Sometimes you don't know whether shotgun shells or pistol ammo would be a better way to use the gunpowders in your inventory. And sometimes you find a red herb right after combining two green herbs (red herb + green herb provides more healing than green herb + green herb). Since you can enter your inventory and combine items whenever you want there's no need to consolidate stuff immediately. Wait until you need the inventory space before you make an irreversible decision.

Keys! So Satisfying, Yet So Elusive

No tip, just wanted to say how satisfying the loud, clunky key sound effect is, especially coming out of controller speakers. Oh wait, there is a tip: don't tear your hair out if you never get a key you were expecting to get—it's one of the differences between Leon and Claire's campaigns. Only Claire gets the Heart Key.

It's Possible to Miss Weapons

You'll pick up most of the important stuff in the normal course of play, but it's possible to play through the campaign without picking up all the awesome weapons. Eventually, every location you visit in RE2 connects, except for one. The game will warn you when you've reached a point of no return. If you still have unexplored areas and have found ammunition for a weapon you don't yet have, it's probably worth poring over the map and going back for it. I missed at least one weapon and while it didn't make the endgame impossible, it did fill me with regret every time the game offer up an obvious opportunity to deploy it. (I will forever miss you, my abandoned flamethrower.)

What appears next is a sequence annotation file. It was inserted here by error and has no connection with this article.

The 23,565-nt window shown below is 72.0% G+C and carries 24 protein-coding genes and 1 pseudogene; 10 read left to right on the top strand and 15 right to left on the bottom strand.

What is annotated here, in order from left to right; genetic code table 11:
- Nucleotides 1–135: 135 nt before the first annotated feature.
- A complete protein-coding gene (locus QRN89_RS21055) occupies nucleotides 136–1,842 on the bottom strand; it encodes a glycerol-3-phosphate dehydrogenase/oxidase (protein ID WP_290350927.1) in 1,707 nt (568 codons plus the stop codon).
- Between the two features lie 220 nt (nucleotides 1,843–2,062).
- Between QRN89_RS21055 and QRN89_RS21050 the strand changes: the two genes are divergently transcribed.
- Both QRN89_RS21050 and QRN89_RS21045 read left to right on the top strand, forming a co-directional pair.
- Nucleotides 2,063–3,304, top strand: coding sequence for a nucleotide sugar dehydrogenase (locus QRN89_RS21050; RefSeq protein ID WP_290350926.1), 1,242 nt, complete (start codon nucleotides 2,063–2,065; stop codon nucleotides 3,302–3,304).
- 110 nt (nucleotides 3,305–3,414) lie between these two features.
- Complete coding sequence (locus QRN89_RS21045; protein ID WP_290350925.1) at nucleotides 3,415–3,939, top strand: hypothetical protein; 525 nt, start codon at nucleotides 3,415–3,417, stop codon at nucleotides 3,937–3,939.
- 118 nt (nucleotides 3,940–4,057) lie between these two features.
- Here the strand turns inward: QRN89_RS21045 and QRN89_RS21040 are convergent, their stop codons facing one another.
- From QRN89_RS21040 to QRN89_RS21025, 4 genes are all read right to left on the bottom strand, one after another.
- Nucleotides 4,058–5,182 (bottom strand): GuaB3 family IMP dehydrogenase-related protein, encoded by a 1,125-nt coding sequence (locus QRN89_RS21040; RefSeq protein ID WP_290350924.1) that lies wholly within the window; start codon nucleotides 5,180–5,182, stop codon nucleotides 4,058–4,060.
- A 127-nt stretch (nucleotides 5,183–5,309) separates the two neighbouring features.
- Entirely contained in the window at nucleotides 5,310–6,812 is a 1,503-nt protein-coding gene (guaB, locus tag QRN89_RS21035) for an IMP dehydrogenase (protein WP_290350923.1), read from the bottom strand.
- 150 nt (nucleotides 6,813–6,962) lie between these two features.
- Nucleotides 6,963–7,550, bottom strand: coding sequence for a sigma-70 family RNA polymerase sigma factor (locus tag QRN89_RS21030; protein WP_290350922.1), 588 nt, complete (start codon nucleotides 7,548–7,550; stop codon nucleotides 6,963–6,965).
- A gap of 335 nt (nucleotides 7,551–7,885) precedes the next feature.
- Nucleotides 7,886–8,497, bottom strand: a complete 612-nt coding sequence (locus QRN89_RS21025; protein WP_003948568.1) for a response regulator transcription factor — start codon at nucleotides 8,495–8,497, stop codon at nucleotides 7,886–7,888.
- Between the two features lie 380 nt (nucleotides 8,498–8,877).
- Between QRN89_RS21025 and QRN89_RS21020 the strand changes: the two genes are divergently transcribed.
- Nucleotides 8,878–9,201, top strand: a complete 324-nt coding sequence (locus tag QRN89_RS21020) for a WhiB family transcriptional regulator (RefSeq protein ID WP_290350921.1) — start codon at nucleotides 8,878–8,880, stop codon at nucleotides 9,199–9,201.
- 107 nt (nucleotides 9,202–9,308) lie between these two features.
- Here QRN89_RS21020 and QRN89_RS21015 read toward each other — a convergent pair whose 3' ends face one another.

You've probably encountered helpful tips of your own while playing Resident Evil 2. Let us know what you've discovered in the comments below.